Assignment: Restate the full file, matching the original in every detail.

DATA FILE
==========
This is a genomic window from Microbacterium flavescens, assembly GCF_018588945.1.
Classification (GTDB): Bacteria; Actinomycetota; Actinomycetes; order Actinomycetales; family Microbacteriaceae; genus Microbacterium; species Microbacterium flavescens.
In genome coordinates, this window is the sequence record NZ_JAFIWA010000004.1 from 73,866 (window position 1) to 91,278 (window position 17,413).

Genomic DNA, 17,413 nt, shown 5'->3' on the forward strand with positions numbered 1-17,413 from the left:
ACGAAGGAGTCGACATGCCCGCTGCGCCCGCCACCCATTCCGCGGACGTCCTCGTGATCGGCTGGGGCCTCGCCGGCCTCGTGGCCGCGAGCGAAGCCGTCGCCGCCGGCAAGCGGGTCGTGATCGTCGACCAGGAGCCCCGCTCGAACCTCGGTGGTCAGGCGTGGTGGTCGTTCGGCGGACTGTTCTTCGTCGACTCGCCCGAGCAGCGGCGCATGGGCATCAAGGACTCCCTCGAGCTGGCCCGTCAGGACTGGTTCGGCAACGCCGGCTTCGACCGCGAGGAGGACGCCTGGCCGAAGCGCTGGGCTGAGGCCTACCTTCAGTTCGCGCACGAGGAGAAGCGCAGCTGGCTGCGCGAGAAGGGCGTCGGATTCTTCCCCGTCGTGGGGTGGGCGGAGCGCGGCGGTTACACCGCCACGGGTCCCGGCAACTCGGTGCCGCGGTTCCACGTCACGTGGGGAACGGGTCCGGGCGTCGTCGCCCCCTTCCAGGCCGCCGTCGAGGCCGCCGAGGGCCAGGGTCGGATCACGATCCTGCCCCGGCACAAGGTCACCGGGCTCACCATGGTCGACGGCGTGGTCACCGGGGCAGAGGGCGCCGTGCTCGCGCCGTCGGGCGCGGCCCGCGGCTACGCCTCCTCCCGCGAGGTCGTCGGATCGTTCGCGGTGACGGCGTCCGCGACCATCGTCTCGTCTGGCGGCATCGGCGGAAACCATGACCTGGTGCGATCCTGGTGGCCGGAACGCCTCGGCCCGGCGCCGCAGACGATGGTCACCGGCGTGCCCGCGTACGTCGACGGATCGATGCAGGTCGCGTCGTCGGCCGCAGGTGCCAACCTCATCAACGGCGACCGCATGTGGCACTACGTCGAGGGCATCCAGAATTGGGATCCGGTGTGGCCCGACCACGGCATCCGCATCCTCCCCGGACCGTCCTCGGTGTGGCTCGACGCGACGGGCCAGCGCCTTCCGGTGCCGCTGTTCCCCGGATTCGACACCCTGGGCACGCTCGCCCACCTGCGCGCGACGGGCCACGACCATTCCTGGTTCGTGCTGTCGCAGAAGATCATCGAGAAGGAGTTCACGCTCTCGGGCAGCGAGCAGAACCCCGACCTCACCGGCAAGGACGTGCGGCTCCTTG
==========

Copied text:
This is a genomic window from Microbacterium flavescens, assembly GCF_018588945.1.
Classification (GTDB): Bacteria; Actinomycetota; Actinomycetes; order Actinomycetales; family Microbacteriaceae; genus Microbacterium; species Microbacterium flavescens.
In genome coordinates, this window is the sequence record NZ_JAFIWA010000004.1 from 73,866 (window position 1) to 91,278 (window position 17,413).

Genomic DNA, 17,413 nt, shown 5'->3' on the forward strand with positions numbered 1-17,413 from the left:
ACGAAGGAGTCGACATGCCCGCTGCGCCCGCCACCCATTCCGCGGACGTCCTCGTGATCGGCTGGGGCCTCGCCGGCCTCGTGGCCGCGAGCGAAGCCGTCGCCGCCGGCAAGCGGGTCGTGATCGTCGACCAGGAGCCCCGCTCGAACCTCGGTGGTCAGGCGTGGTGGTCGTTCGGCGGACTGTTCTTCGTCGACTCGCCCGAGCAGCGGCGCATGGGCATCAAGGACTCCCTCGAGCTGGCCCGTCAGGACTGGTTCGGCAACGCCGGCTTCGACCGCGAGGAGGACGCCTGGCCGAAGCGCTGGGCTGAGGCCTACCTTCAGTTCGCGCACGAGGAGAAGCGCAGCTGGCTGCGCGAGAAGGGCGTCGGATTCTTCCCCGTCGTGGGGTGGGCGGAGCGCGGCGGTTACACCGCCACGGGTCCCGGCAACTCGGTGCCGCGGTTCCACGTCACGTGGGGAACGGGTCCGGGCGTCGTCGCCCCCTTCCAGGCCGCCGTCGAGGCCGCCGAGGGCCAGGGTCGGATCACGATCCTGCCCCGGCACAAGGTCACCGGGCTCACCATGGTCGACGGCGTGGTCACCGGGGCAGAGGGCGCCGTGCTCGCGCCGTCGGGCGCGGCCCGCGGCTACGCCTCCTCCCGCGAGGTCGTCGGATCGTTCGCGGTGACGGCGTCCGCGACCATCGTCTCGTCTGGCGGCATCGGCGGAAACCATGACCTGGTGCGATCCTGGTGGCCGGAACGCCTCGGCCCGGCGCCGCAGACGATGGTCACCGGCGTGCCCGCGTACGTCGACGGATCGATGCAGGTCGCGTCGTCGGCCGCAGGTGCCAACCTCATCAACGGCGACCGCATGTGGCACTACGTCGAGGGCATCCAGAATTGGGATCCGGTGTGGCCCGACCACGGCATCCGCATCCTCCCCGGACCGTCCTCGGTGTGGCTCGACGCGACGGGCCAGCGCCTTCCGGTGCCGCTGTTCCCCGGATTCGACACCCTGGGCACGCTCGCCCACCTGCGCGCGACGGGCCACGACCATTCCTGGTTCGTGCTGTCGCAGAAGATCATCGAGAAGGAGTTCACGCTCTCGGGCAGCGAGCAGAACCCCGACCTCACCGGCAAGGACGTGCGGCTCCTTG